Any leader – certainly every Christian leader – needs to appreciate the exponential rate of technological change. This will affect you.
Technological Change Is Accelerating
The first twenty years of the 20th century saw more technological progress than all of the 19th century, which experienced more progress than the first eighteen centuries combined. By most measures 2000-2010 gave us more progress than the 20th century. We tend to think in linear extrapolation. The *rate* of technological change is accelerating; it’s not constant.
This exponential technological change has greatly improved the living standards for billions of people worldwide. Solomon in all his wealth did not have indoor plumbing, LED lighting, satellite weather tracking, antibiotics and MRIs, instant telecommunication, or a blog to promote his wisdom to millions. Christians should rejoice and embrace technological breakthroughs in medicine, engineering, communications, and logistics.
Advancements in computing power are breathtakingly fast. Machines can process information 10,000 to a million times faster than people. The self-driving cars Google produces analyze 1GB of data every second.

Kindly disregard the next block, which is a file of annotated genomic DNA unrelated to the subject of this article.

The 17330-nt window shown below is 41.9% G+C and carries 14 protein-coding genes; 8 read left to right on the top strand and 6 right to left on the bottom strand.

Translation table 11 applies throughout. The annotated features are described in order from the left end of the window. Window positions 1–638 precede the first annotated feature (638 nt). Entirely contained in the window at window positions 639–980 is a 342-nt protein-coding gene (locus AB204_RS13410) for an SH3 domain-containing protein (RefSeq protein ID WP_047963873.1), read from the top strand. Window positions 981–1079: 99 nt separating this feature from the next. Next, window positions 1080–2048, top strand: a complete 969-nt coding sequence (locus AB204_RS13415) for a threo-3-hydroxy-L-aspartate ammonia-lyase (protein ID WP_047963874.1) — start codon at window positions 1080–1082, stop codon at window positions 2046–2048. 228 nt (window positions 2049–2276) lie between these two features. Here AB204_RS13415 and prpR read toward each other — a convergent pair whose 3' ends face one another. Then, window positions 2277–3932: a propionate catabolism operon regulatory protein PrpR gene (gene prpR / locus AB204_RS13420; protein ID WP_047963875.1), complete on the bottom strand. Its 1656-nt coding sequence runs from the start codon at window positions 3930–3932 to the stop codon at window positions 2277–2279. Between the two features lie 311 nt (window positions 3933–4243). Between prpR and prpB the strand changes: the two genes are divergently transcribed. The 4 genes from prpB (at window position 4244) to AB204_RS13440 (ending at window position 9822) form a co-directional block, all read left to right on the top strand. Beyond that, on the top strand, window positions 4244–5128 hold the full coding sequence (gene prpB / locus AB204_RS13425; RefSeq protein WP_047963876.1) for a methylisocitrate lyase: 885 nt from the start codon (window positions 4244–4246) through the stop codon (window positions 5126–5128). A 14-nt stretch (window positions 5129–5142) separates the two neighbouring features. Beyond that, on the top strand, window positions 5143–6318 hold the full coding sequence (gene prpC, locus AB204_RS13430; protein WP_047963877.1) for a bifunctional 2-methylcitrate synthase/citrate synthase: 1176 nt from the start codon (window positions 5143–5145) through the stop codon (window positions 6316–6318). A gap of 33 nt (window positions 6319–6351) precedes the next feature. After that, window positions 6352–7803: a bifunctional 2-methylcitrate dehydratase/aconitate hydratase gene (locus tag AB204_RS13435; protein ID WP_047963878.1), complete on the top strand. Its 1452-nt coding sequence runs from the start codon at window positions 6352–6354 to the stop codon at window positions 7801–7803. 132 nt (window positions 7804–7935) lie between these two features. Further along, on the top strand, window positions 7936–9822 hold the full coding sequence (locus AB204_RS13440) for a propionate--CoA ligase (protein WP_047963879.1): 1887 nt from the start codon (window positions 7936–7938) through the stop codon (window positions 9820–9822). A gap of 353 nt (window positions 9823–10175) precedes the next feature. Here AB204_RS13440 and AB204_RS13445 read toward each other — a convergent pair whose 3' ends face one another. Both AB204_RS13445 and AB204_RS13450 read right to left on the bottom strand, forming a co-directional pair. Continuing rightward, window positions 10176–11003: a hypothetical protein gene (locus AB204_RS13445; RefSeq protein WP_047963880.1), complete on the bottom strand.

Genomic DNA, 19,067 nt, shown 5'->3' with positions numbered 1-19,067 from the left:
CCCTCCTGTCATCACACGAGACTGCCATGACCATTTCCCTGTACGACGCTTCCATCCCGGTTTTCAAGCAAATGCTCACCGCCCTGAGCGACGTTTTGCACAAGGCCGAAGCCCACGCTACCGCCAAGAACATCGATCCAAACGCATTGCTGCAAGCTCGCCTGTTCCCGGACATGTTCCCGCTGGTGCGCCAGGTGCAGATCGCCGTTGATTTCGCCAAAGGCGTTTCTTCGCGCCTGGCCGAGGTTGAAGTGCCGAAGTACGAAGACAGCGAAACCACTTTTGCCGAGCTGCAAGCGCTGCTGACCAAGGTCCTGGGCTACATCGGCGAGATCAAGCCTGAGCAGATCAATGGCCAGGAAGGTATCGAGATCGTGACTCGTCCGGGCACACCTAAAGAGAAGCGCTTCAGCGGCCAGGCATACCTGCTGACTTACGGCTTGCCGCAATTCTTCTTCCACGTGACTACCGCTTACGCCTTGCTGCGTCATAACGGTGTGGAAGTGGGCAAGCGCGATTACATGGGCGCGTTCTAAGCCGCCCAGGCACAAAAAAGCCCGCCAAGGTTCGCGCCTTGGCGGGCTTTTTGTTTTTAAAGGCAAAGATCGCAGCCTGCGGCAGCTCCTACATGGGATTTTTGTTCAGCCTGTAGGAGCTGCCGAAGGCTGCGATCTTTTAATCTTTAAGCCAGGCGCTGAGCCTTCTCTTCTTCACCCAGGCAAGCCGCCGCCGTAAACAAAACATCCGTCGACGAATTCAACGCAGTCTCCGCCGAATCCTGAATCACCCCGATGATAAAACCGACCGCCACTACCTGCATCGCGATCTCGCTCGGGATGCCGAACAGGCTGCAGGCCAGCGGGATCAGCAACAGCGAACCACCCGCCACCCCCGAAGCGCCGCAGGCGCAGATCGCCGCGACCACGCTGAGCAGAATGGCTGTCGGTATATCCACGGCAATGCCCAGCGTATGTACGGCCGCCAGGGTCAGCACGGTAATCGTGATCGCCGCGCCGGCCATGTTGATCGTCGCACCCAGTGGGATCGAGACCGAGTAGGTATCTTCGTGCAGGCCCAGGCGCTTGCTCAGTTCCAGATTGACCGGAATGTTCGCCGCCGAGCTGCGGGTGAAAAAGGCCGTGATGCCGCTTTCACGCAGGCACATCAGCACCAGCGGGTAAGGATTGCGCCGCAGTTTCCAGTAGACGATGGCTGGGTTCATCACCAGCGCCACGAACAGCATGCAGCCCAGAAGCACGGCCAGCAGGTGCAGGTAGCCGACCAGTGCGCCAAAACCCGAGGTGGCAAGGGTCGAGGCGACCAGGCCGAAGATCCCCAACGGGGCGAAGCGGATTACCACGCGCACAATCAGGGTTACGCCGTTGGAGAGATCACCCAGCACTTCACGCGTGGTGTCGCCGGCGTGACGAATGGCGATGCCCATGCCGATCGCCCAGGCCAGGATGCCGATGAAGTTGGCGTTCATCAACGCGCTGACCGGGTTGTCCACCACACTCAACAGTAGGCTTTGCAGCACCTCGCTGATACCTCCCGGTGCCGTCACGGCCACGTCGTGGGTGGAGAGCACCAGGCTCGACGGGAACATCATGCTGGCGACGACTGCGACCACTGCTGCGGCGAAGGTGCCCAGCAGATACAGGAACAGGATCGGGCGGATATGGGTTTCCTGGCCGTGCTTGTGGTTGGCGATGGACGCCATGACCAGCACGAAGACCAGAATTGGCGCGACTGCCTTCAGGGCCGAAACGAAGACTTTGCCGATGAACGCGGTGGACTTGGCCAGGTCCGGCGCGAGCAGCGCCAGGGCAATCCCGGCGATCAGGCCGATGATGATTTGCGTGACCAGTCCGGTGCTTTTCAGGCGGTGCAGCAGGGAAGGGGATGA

Mobile phones tap into massive databases and respond to voice questions with ever-increasing sophistication. The iPhone 5 would have been the second-fastest supercomputer on the planet in 1996, and it is already dwarfed by $200 phones that will be released next year. There are similar stories of exponential improvement in miniaturization of devices and sensors.
My prediction is that we will both love and loathe this technological experience.
We will have whole new ways of leveraging information, new business models, and opportunities to create new capabilities and help people.
At the same time we’ll resent “big brother” and what some have called “the end of privacy as we know it.” We will tell nostalgic stories about going to the library and writing notes on 3×5 cards for our research paper, or buying CDs.
The Biggest Reason to Fear Technology?
Many people believe there is a coming “Singularity,” a day when computer intelligence exceeds human intelligence. “It’s inevitable,” they say with awe and not a little fear.
There are two reasons Christian leaders shouldn’t fear a “Singularity” event:
First, the idea that ever-faster computers somehow become self-aware and intelligent is a tremendous atheistic leap of faith. It rivals the idea that life originated in some past event from non-life.
We can (and do) program machines that emulate the patterns of love and self-sacrificial human behavior, and appear to be “thinking,” but this is far short of actual self-awareness and independent intelligence.
Second, God does not communicate with machines. God communicates with people which he has crafted in his own image, not the machines that his image-bearers have created. The Holy Spirit will not whisper to Linux clusters. Jesus issues no still small voice of command to netbots to say, “Follow me.”
We must be wise in the way we steward technology because advanced machines can be leveraged for evil purposes. We must be on our guard. But we need not worry that our loving God will walk with machines and speak with them as his beloved children.
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